- Yeast infection in the cervix. If a woman takes dapagliflozin, she may get a yeast problem in her genital area. Some signs of a yeast infection in the genital area are:
- A smell coming from the vaginal area.
- A white or yellow discharge from the vaginal area, which may be lumpy or look like cottage cheese.
- Vaginal pain.
- Balanitis, or an inflammation of the penis caused by yeast. When men take dapagliflozin, the skin around the penis may get infected with yeast. Some men who haven’t been circumcised may have a swollen penis that makes it hard to pull back the skin around the penis tip. Other signs of a yeast infection in the penis are redness, itching, and swelling.
- a rash on the penis
- fluid from the penis that smells bad
- pain in the skin around the penis
Talk to your doctor about what to do if you think you have a yeast problem in your vaginal area or your penis. Your doctor may tell you to use an antifungal medicine that you can buy without a prescription. If you use an over-the-counter antifungal medicine and your symptoms don’t go away, you should talk to your doctor right away.
Who shouldn’t take this medicine?
Do not take dapagliflozin if you are allergic to it or any of its ingredients. Below is a list of the things that dapagliflozin is made of. If you have a severe allergic response to dapagliflozin, you might experience:
- Skin Rash
- hives, which are raised red spots on your skin.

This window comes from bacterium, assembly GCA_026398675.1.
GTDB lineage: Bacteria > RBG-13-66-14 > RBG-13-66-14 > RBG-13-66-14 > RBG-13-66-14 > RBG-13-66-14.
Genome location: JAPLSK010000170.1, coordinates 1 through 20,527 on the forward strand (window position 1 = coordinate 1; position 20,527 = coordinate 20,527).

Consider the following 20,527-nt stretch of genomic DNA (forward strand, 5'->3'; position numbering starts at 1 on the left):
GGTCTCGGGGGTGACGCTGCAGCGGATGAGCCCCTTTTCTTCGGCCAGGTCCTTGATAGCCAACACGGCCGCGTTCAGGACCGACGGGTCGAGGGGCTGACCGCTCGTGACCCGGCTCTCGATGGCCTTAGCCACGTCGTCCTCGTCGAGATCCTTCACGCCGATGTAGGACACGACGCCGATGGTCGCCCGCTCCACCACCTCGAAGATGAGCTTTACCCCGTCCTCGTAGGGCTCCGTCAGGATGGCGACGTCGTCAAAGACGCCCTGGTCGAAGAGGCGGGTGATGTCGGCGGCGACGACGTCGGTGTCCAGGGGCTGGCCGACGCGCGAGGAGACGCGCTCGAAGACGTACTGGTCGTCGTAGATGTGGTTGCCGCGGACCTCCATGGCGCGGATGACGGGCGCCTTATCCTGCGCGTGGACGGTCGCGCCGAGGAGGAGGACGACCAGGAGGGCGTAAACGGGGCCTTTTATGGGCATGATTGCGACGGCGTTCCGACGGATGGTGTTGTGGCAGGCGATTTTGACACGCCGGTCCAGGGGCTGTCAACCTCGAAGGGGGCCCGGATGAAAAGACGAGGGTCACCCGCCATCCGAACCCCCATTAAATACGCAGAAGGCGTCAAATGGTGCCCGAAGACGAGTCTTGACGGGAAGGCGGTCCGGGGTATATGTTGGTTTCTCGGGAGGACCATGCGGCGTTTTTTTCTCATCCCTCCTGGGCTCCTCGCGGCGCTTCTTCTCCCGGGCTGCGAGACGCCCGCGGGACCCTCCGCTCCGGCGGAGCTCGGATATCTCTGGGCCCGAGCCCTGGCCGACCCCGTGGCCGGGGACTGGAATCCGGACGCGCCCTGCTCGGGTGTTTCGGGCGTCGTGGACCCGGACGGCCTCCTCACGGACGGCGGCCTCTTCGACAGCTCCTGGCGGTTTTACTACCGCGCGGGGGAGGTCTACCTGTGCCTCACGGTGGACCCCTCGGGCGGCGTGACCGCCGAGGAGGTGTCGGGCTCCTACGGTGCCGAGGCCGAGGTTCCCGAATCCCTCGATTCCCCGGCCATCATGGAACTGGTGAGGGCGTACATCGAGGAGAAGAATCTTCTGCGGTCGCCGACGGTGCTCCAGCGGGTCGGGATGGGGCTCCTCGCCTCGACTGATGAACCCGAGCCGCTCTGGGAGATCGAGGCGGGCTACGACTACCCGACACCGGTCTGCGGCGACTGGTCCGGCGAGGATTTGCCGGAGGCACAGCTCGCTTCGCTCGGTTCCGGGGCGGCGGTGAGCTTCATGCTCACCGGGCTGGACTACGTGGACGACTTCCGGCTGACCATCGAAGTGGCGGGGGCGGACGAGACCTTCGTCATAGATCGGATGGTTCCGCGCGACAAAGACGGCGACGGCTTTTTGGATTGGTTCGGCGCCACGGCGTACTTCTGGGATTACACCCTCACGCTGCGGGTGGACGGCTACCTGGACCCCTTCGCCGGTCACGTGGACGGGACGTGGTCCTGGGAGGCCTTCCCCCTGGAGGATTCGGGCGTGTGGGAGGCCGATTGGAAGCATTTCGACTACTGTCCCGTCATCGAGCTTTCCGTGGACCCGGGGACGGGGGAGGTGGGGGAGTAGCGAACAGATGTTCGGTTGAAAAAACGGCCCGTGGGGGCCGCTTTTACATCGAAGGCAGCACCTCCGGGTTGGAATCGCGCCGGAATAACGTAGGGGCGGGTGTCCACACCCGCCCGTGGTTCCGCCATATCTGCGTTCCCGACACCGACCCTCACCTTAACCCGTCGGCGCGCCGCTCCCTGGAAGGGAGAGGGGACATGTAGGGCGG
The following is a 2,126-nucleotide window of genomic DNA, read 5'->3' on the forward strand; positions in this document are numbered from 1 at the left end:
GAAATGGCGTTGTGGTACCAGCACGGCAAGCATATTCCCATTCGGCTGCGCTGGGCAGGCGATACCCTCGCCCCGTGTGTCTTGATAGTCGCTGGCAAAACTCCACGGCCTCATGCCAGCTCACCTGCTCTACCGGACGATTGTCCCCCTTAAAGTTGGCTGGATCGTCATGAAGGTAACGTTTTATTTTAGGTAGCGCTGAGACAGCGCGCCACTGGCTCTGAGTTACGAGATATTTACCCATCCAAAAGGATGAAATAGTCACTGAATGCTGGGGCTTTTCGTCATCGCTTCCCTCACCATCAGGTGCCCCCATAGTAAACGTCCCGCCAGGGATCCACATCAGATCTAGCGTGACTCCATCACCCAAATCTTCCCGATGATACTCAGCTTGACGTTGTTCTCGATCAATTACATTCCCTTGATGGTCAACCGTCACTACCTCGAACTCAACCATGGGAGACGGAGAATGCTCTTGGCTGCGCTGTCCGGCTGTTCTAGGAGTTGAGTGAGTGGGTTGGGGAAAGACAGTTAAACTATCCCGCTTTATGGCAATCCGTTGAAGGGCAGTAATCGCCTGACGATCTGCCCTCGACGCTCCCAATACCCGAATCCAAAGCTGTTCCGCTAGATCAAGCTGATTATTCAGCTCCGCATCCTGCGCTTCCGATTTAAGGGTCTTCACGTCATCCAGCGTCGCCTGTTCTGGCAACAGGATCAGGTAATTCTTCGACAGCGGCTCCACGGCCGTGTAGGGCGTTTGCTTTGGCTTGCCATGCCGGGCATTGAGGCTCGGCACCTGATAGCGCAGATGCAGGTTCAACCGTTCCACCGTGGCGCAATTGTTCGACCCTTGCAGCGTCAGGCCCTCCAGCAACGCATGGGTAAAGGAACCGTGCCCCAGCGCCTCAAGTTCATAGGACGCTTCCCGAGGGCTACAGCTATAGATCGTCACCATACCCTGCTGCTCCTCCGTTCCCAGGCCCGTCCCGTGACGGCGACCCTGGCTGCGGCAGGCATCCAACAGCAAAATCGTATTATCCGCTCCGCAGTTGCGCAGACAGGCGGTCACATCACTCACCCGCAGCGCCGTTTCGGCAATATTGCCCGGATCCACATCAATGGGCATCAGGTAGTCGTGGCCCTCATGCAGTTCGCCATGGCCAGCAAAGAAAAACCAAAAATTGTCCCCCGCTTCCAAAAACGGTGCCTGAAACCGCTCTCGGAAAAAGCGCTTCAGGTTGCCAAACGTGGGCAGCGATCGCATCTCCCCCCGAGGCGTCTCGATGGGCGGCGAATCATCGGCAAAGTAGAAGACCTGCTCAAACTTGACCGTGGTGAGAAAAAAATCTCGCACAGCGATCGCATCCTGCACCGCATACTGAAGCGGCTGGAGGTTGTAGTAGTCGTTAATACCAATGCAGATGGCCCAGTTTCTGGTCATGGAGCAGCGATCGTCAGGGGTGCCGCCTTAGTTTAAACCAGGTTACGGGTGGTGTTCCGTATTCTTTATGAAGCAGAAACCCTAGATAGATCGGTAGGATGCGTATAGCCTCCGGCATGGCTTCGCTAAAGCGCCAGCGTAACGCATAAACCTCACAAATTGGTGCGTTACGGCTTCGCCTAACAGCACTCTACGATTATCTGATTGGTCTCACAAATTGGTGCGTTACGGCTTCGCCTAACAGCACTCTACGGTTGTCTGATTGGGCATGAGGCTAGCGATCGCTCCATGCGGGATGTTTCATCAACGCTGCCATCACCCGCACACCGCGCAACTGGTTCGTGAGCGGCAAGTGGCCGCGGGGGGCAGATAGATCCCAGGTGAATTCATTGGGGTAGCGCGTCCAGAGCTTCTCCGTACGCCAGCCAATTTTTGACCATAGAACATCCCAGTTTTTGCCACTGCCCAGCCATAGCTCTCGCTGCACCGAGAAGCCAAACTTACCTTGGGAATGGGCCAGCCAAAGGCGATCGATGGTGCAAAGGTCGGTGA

- swollen face, lips, tongue, and throat, which can make it hard to breathe or swallow.
If you have any of these signs, you should stop taking dapagliflozin and call your doctor or go to the emergency room of the local hospital right away.
- go through dialysis.
Before I take dapagliflozin, what should I tell my doctor?
Before you take dapagliflozin, tell your doctor if you:
- have type 1 diabetes or have ever had diabetic ketoacidosis.
- have liver problems.
- Have had urinary tract diseases or trouble going to the bathroom in the past.
- will be having surgery. Before surgery, your doctor may tell you to stop taking dapagliflozin. Talk to your doctor about when to stop taking dapagliflozin and when to start it again if you are going to have surgery.
- You are eating less or your eating habits have changed.
- You have or have had stomach problems, like pancreatitis or surgery on your pancreas.
- Drink a lot of alcohol or drink a lot of alcohol in a short amount of time (“binge” drinking).
What is the best way to take dapagliflozin?
- Take dapagliflozin exactly as your doctor or nurse tells you.
- Don’t change the amount of dapagliflozin you take without first talking to your doctor.
- Take dapagliflozin by mouth once a day, with or without food.
- Stick to the diet and exercise plan your doctor has given you while taking dapagliflozin.
- Dapagliflozin will make your urine test positive for glucose.
- Your doctor may do blood tests before you start taking dapagliflozin and while you are taking it.
- If you have diabetes,